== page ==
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A graphic illustrating the function of reactor recirculation pumps in a boiling-water reactor like Vermont Yankee. They help circulate water from the bottom of the vessel up through the nuclear fuel.


VY running at reduced power after electrical issues with recirculation pump

Plant in 'coast down' phase in anticipation of refueling

VERNON—The Vermont Yankee nuclear power station reduced power to 46 percent this week after one of the two recirculation pumps malfunctioned.

According to VY spokesperson Larry Smith, on Sunday at 11 p.m., the motor generator unit stopped working in a reactor recirculation pump (RRP), called “Bravo” by engineers.

The failure had “no health, safety, or nuclear implications,” said Smith.

Recirculation pumps are critical for electricity production, said U.S. Nuclear Regulatory Commission spokesperson Neil Sheehan, adding VY is “compliant at this point” with NRC regulations.

Boiling-Water Reactors (BWR) like VY’s circulate large quantities of water through the reactor as part of power production, said Sheehan. The motor generator units provide the horsepower to move the water.

Sheehan said the RRPs are part of electricity production and separate from the safety-related cooling water system.

The water circulated by the pumps belongs to a “completely separate” closed-loop system. It does not draw from, or deposit water into, the river, he added.

By virtue of its contact with the fuel rods, Sheehan said, the water circulated by the RRPs is “slightly radioactive.”

According to Sheehan, engineers worked Monday and Tuesday to shift the double-loop circulation system to a “single-loop operation.”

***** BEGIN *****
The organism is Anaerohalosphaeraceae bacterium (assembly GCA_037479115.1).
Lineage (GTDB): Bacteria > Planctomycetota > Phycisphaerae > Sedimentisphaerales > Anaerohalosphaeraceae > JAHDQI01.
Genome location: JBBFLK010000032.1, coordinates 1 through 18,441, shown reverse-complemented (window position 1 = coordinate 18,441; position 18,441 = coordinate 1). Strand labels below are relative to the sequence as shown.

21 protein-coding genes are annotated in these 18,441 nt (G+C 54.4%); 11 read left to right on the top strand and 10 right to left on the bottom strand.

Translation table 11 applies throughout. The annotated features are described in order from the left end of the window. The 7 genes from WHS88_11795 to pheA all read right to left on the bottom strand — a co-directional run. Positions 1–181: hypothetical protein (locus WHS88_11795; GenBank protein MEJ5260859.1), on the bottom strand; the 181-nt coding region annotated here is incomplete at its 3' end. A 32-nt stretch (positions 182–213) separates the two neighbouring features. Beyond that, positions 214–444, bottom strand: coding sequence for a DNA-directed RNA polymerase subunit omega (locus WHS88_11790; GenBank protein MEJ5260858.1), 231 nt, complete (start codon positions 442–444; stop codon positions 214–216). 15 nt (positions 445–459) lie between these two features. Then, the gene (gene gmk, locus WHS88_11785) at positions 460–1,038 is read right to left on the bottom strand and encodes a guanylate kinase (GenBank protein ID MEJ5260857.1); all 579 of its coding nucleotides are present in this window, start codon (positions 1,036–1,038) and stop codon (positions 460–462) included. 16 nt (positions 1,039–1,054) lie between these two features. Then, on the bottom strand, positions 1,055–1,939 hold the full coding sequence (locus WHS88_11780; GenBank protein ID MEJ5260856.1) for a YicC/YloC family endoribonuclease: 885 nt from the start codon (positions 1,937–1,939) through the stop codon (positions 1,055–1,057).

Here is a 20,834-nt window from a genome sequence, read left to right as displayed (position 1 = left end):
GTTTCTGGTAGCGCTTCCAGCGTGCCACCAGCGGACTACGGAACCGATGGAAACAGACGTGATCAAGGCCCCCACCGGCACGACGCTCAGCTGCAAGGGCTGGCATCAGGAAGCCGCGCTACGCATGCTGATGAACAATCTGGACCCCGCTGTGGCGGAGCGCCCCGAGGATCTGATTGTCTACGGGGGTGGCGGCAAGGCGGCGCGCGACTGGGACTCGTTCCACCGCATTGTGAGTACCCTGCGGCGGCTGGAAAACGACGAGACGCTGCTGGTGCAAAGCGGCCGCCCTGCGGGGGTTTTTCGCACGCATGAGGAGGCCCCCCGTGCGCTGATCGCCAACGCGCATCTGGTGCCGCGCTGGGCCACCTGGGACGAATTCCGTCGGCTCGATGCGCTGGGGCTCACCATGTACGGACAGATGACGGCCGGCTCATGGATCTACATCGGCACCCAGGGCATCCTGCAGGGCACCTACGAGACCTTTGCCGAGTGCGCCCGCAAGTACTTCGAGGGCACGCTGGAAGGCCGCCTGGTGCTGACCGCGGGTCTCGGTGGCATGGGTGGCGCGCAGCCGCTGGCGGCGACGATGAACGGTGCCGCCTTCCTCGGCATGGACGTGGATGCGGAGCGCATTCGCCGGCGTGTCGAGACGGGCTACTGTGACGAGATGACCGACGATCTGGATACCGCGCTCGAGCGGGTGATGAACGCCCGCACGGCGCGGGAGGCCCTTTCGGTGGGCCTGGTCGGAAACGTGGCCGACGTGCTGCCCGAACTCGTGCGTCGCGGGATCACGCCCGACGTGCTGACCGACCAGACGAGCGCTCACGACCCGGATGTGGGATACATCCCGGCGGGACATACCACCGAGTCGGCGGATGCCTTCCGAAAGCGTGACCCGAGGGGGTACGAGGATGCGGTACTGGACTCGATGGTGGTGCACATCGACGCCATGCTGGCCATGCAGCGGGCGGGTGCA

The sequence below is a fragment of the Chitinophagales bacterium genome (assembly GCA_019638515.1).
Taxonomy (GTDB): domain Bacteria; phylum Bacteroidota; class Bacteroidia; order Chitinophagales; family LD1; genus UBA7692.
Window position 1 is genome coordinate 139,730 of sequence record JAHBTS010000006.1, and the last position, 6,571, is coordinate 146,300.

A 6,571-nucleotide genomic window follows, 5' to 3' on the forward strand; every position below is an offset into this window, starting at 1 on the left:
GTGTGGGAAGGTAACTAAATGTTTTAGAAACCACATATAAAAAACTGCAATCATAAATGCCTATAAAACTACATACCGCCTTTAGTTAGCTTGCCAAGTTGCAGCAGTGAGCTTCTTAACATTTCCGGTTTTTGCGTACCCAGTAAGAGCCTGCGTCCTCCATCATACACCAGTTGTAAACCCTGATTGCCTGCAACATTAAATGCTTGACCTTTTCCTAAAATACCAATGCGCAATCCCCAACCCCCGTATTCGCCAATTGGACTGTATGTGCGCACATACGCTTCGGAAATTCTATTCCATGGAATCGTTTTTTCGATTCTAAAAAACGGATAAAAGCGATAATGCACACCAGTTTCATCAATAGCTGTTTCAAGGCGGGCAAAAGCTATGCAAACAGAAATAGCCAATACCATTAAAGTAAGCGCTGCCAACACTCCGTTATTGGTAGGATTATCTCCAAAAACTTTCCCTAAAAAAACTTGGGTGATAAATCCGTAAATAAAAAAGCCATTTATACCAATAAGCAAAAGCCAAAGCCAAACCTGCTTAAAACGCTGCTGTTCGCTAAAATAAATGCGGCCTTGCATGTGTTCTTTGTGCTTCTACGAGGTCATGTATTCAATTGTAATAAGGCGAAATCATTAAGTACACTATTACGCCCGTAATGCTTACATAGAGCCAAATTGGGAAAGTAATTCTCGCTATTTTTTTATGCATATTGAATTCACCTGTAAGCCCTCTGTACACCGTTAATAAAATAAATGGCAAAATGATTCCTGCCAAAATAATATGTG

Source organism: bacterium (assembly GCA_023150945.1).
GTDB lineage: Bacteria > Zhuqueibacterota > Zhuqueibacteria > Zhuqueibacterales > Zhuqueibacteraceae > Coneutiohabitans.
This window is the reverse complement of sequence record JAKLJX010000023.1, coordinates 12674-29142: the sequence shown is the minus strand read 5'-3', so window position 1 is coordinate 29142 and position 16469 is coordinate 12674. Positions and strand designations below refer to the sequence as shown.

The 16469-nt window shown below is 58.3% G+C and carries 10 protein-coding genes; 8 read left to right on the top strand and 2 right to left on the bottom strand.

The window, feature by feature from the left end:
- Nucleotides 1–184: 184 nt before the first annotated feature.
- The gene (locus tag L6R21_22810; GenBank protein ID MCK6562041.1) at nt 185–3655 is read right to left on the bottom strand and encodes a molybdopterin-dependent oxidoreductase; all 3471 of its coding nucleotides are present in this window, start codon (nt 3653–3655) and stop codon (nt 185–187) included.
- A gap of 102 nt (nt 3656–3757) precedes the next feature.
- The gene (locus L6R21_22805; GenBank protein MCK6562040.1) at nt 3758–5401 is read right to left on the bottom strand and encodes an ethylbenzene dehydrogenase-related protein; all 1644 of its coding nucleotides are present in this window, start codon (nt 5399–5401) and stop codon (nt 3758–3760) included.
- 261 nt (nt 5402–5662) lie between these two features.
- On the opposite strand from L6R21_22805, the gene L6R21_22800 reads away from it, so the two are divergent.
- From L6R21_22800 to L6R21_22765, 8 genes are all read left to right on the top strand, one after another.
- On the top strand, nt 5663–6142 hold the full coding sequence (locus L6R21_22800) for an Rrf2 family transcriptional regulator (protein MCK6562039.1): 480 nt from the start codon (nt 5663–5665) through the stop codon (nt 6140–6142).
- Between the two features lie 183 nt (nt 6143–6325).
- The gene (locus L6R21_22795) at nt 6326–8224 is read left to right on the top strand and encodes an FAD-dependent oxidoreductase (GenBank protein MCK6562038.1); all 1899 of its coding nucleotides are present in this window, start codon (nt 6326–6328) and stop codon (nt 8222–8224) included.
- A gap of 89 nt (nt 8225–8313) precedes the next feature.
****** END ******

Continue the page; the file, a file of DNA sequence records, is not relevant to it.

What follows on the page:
“Entergy made a decision to place the plant into single-loop operation, using one reactor [“Alpha”] recirculation pump, while repairs to the “B” reactor recirculation pump continue,” said Sheehan.

To shift to a single loop mode, said Sheehan, VY engineers had to complete a number of steps checking safety limits and settings within 12 hours.

The NRC has lifted the 24-hour limited conditions of operation (LCO) it placed on VY after the plant reported the Bravo pump had stopped working, said Sheehan.

This means VY had until 11 p.m. on Monday night to fix the pump, or shift to a single-loop operation. If plant engineers had not managed to make repairs by the deadline, said Sheehan, the plant would have been shut down until engineers completed repairs.

Working together, the Bravo and Alpha pumps keep the plant generating electricity at 100 percent, said Smith. So when one pump ceases operating, the plant’s electrical generation capacity drops to 50 percent or less.

According to Smith, engineers lowered power production further while working on the Bravo pump. As of Tuesday afternoon, he said, VY was generating at 47 percent power.

Plant employees are “investigating the cause of the problem,” said Smith, adding that he did not have a timeline for how long the pump would remain down.

Sheehan said NRC resident inspectors continue to monitor the repair process.

The NRC assigns different time frames to LCOs, depending on the safety significance of the affected plant components. Time frames range from 24 hours to 14 days.

Prior to the RRP issue, VY’s power production had dropped to 90 percent, said Smith.

With the October scheduled refueling around the corner, VY had already entered a “coast down” phase, said Sheehan and Smith.

Coasting down occurs as a result of the reactor slowly running out of fuel, said Smith.

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Originally published in The Commons issue #120 (Wednesday, September 28, 2011).

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